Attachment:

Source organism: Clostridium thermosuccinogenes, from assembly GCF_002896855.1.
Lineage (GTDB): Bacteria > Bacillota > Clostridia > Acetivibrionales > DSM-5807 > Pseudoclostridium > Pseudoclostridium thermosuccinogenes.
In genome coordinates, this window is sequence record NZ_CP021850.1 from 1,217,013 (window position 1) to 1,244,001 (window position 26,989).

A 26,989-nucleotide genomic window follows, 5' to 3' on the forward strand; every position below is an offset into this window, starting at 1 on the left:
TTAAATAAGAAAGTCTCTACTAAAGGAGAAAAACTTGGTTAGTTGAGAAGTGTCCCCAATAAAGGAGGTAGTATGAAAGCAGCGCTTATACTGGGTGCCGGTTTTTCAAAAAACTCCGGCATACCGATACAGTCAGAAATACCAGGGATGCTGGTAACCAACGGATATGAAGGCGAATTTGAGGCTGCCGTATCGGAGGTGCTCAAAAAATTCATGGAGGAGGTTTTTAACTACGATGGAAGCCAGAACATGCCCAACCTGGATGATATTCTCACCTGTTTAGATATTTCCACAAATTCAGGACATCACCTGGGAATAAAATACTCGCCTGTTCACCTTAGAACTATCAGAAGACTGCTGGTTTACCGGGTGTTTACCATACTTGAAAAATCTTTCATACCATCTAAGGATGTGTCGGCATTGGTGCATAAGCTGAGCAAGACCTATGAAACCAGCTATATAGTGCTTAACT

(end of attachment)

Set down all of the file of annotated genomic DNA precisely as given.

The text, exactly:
Source organism: Clostridium thermosuccinogenes, from assembly GCF_002896855.1.
Lineage (GTDB): Bacteria > Bacillota > Clostridia > Acetivibrionales > DSM-5807 > Pseudoclostridium > Pseudoclostridium thermosuccinogenes.
In genome coordinates, this window is sequence record NZ_CP021850.1 from 1,217,013 (window position 1) to 1,244,001 (window position 26,989).

A 26,989-nucleotide genomic window follows, 5' to 3' on the forward strand; every position below is an offset into this window, starting at 1 on the left:
TTAAATAAGAAAGTCTCTACTAAAGGAGAAAAACTTGGTTAGTTGAGAAGTGTCCCCAATAAAGGAGGTAGTATGAAAGCAGCGCTTATACTGGGTGCCGGTTTTTCAAAAAACTCCGGCATACCGATACAGTCAGAAATACCAGGGATGCTGGTAACCAACGGATATGAAGGCGAATTTGAGGCTGCCGTATCGGAGGTGCTCAAAAAATTCATGGAGGAGGTTTTTAACTACGATGGAAGCCAGAACATGCCCAACCTGGATGATATTCTCACCTGTTTAGATATTTCCACAAATTCAGGACATCACCTGGGAATAAAATACTCGCCTGTTCACCTTAGAACTATCAGAAGACTGCTGGTTTACCGGGTGTTTACCATACTTGAAAAATCTTTCATACCATCTAAGGATGTGTCGGCATTGGTGCATAAGCTGAGCAAGACCTATGAAACCAGCTATATAGTGCTTAACT